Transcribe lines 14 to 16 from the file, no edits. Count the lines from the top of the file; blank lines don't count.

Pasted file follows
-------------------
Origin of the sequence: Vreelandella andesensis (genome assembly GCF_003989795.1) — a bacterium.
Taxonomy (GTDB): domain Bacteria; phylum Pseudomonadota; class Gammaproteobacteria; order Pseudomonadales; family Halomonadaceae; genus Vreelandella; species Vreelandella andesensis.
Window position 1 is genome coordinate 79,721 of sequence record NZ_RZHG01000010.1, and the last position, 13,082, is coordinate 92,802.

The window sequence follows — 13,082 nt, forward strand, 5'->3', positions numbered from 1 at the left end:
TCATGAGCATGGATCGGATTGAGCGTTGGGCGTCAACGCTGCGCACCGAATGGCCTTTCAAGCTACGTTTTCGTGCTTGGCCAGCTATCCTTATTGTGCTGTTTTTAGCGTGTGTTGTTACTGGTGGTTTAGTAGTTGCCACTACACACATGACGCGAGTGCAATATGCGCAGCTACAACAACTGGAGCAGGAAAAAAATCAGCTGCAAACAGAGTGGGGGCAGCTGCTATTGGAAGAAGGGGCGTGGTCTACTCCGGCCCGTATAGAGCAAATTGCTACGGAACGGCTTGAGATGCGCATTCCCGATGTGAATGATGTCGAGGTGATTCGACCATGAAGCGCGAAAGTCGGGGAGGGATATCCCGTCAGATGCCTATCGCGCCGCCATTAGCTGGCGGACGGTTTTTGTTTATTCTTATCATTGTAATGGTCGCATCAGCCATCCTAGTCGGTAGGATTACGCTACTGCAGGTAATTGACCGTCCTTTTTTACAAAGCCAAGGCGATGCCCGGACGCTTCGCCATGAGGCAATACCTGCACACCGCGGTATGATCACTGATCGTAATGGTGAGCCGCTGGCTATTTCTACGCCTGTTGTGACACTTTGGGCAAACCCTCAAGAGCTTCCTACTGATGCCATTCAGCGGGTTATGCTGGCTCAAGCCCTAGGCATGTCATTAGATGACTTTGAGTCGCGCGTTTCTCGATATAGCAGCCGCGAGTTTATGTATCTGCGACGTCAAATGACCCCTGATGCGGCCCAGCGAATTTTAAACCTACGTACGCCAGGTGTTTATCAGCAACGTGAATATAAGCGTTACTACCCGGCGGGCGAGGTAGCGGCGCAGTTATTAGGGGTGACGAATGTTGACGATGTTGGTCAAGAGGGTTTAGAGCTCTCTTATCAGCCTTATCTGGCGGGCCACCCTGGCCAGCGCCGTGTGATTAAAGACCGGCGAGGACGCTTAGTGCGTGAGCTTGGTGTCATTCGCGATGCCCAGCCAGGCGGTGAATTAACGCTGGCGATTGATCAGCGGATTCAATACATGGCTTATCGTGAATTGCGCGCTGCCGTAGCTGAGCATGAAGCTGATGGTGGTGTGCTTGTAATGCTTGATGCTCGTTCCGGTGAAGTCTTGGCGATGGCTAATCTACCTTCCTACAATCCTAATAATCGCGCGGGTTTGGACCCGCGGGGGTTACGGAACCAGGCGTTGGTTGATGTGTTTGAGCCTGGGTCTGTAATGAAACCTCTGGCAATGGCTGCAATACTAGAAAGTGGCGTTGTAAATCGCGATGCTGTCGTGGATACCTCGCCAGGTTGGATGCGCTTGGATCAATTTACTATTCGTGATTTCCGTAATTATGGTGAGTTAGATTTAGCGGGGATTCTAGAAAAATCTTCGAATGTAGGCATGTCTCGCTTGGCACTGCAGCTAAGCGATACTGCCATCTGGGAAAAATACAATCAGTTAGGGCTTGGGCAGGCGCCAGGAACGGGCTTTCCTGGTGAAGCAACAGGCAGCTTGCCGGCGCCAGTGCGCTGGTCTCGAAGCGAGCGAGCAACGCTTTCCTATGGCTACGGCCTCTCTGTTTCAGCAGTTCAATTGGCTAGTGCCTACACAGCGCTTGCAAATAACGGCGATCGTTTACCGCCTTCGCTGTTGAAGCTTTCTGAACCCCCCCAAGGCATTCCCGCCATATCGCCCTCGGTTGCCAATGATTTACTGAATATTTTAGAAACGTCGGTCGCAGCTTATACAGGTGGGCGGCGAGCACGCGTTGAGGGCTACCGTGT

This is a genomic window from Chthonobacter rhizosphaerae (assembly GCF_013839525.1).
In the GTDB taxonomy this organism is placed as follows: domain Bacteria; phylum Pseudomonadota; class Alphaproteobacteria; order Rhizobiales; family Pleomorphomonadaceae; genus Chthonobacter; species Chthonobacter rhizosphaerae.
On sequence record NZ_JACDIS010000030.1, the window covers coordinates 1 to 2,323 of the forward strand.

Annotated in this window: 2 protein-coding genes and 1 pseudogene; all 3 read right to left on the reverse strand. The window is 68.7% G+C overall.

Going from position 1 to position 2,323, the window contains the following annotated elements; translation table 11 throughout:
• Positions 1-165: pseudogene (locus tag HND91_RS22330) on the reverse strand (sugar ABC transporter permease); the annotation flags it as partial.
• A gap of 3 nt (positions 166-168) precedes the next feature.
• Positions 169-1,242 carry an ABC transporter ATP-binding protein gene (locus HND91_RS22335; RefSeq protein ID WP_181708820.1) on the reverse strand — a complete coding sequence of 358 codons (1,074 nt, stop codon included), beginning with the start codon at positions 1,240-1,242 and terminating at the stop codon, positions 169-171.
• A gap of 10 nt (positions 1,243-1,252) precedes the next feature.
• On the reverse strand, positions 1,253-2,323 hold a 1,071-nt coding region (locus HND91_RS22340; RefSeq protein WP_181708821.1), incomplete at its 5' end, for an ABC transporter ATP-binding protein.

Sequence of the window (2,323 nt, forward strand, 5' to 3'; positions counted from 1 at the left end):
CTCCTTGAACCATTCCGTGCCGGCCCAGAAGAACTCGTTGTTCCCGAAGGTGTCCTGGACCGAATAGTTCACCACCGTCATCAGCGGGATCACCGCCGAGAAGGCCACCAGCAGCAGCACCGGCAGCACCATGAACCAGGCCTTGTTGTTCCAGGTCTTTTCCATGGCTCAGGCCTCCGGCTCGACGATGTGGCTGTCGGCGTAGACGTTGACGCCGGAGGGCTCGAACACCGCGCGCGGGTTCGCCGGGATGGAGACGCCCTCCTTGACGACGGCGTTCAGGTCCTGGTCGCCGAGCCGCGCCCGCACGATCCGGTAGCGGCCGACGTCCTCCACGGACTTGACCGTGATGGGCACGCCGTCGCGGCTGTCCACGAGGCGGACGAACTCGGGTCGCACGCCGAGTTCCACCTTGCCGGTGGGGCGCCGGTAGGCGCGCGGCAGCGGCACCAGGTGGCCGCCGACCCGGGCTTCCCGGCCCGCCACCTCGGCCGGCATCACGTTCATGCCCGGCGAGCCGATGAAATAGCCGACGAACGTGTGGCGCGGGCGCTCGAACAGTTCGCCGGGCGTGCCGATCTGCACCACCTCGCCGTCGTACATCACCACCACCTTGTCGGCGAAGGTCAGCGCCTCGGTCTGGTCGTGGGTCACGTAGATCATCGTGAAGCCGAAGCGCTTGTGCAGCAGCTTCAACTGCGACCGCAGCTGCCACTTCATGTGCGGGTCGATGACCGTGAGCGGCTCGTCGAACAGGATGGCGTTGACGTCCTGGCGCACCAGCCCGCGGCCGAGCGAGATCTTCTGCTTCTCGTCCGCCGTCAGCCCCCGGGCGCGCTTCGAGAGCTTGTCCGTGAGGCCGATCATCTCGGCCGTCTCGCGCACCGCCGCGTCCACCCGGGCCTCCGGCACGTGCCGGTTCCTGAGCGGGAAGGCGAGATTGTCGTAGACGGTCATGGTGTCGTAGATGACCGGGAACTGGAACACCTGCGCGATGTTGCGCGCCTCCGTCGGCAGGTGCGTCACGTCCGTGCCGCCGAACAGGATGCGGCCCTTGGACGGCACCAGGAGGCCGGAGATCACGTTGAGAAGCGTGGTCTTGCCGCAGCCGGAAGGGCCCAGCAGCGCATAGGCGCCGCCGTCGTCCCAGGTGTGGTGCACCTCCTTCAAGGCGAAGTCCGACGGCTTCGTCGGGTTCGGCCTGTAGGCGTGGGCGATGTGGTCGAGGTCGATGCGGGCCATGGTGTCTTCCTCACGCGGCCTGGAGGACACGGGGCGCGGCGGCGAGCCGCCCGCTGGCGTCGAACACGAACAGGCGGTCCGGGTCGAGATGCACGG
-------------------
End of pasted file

• A gap of 10 nt (positions 1,243-1,252) precedes the next feature.
• On the reverse strand, positions 1,253-2,323 hold a 1,071-nt coding region (locus HND91_RS22340; RefSeq protein WP_181708821.1), incomplete at its 5' end, for an ABC transporter ATP-binding protein.

Sequence of the window (2,323 nt, forward strand, 5' to 3'; positions counted from 1 at the left end):